Mombasa residents, entertainment joints’ managers react to ban on shisha

A section of Mombasa residents have lauded the government’s move to ban the sale and smoking of shisha in Kenya.

In a Legal notice dated December 27, Health Cabinet Secretary Dr. Cleopa Mailu said anyone who will be found guilty of contravening the control of shisha smoking rules, where no penalty is expressly provided for such offence, will be “liable to a fine not exceeding Ksh50, 000, or to imprisonment for a term not exceeding six months, or to both and, if the offence, contravention or default is of a continuing nature, to a further fine not exceeding Ksh1, 000 for each day it continues.”

The Director of Medical Services Jackson Kioko confirmed the ban on shisha use and sale, saying their decision was informed by the negative social and health effects of smoking shisha, which he says have been supported by scientific evidence.

A section of Mombasa residents now say they have welcomed the government’s move to ban shisha, given “it will – to a significant extent – cut cancer deaths in Kenya”.

A Mombasa resident, who spoke in confidence, said: “I welcome the government’s move to ban the sale and use of shisha in Kenya. The move will help reduce the number of health issues arising from the smoking of shisha. We’ve seen shisha users developing cancer and several other illnesses. In short, the move is highly-welcomed.”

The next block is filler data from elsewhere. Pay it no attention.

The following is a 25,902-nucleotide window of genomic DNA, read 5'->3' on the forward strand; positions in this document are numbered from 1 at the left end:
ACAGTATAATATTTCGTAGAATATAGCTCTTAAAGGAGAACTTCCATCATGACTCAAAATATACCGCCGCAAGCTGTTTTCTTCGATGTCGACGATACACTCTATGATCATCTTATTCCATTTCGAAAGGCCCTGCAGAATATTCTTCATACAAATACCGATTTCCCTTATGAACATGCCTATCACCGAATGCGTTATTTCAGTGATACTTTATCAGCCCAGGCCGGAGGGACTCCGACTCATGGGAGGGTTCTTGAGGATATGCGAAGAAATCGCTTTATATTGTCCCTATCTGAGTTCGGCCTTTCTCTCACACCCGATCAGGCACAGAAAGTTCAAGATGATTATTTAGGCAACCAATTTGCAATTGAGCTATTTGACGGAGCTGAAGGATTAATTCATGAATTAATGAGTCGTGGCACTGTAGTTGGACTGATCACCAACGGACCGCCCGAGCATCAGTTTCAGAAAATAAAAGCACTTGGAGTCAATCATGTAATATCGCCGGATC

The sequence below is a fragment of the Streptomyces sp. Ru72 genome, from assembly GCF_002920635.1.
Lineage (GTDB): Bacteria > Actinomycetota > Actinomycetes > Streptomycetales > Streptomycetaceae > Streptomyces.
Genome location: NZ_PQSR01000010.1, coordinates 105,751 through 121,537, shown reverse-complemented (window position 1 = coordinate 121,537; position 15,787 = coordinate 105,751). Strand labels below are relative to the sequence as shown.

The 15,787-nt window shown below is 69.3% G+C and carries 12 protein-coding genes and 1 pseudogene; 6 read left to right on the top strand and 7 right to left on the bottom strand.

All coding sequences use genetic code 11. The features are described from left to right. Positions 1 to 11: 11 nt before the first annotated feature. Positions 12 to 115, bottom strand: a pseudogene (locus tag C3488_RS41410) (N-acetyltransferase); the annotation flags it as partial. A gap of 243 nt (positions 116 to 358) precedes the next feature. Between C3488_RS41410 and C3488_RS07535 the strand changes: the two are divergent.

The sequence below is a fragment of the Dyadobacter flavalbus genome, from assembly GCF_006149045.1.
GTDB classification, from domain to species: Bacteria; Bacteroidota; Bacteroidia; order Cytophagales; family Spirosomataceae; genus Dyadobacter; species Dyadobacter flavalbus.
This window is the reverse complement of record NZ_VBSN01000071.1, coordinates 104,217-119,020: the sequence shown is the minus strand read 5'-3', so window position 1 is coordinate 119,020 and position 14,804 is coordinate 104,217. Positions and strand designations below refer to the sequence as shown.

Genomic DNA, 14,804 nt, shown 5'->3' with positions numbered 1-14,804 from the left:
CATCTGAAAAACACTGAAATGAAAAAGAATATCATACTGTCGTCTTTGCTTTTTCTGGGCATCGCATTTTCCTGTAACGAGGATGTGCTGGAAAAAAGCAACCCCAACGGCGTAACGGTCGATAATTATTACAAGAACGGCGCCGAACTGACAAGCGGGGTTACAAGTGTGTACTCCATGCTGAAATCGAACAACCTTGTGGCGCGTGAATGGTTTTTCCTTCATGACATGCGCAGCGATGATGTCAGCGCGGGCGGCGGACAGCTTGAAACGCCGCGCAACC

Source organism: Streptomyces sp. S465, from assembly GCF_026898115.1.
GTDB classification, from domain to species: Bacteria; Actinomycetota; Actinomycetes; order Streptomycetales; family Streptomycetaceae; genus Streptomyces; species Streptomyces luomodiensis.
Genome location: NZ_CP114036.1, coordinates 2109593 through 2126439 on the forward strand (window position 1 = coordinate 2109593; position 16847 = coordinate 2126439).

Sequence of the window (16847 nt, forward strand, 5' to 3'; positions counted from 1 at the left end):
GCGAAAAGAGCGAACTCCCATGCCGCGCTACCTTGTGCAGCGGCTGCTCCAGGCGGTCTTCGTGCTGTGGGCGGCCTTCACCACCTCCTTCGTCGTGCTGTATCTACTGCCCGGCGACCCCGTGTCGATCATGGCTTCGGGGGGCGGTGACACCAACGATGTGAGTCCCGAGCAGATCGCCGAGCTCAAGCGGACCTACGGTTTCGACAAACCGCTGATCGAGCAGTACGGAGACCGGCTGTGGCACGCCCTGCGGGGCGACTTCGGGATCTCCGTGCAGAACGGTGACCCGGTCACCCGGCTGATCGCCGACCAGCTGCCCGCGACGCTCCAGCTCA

Another resident, a businessman in the coastal city, said: “It is good the ban on shisha use has been issued. Now what lies ahead is implementation of the ban. I hope the government will take seriously the task of implementation. The few cancer treatment facilities we have in the country are already overstretched by the ever-increasing number of cancer patients. There are a few wealthy people, who will smoke shisha, and when they develop cancer, they’ll be flown to foreign nations for treatment, a majority of Kenyans do not have such vast financial resources. I urge the government to be thorough in cracking down on those who will contravene the ban on shisha use.”

Even as quotas of Mombasa residents continue to laud the government for outlawing the use and sale of shisha, entertainment joints’ owners have frowned upon the move, saying it will significantly reduce their revenue streams and even put the jobs of some of their employees at risk.

Douglas Mutua, the manager of Natives Sports Bar & Grill restaurant located on Thika Road in Nairobi told eDaily that shisha sale contributes to 10 to 15 per cent of the total revenue generated by the entertainment joint every month. He further revealed that the entertainment joint has five outlets, which have employed three shisha sellers at each branch. He warns that the 15 employees hired to run shisha business at the entertainment outlets under the Natives Sports Bar & Grill umbrella will lose their jobs should a crackdown on the ban be launched.

“During the political season, the sale of shisha contributed to 7 per cent of our total revenue. On ordinary days, the sale of shisha would go up, accounting for 10 to 15 per cent of our total revenue,” said Mr Mutua.

CS Mailu cited Chapter 242, Section 163 of the Public Health Act, which gives powers to recognized health officers or law enforcers to conduct impromptu searches on premises, where shisha smoking or services are being offered.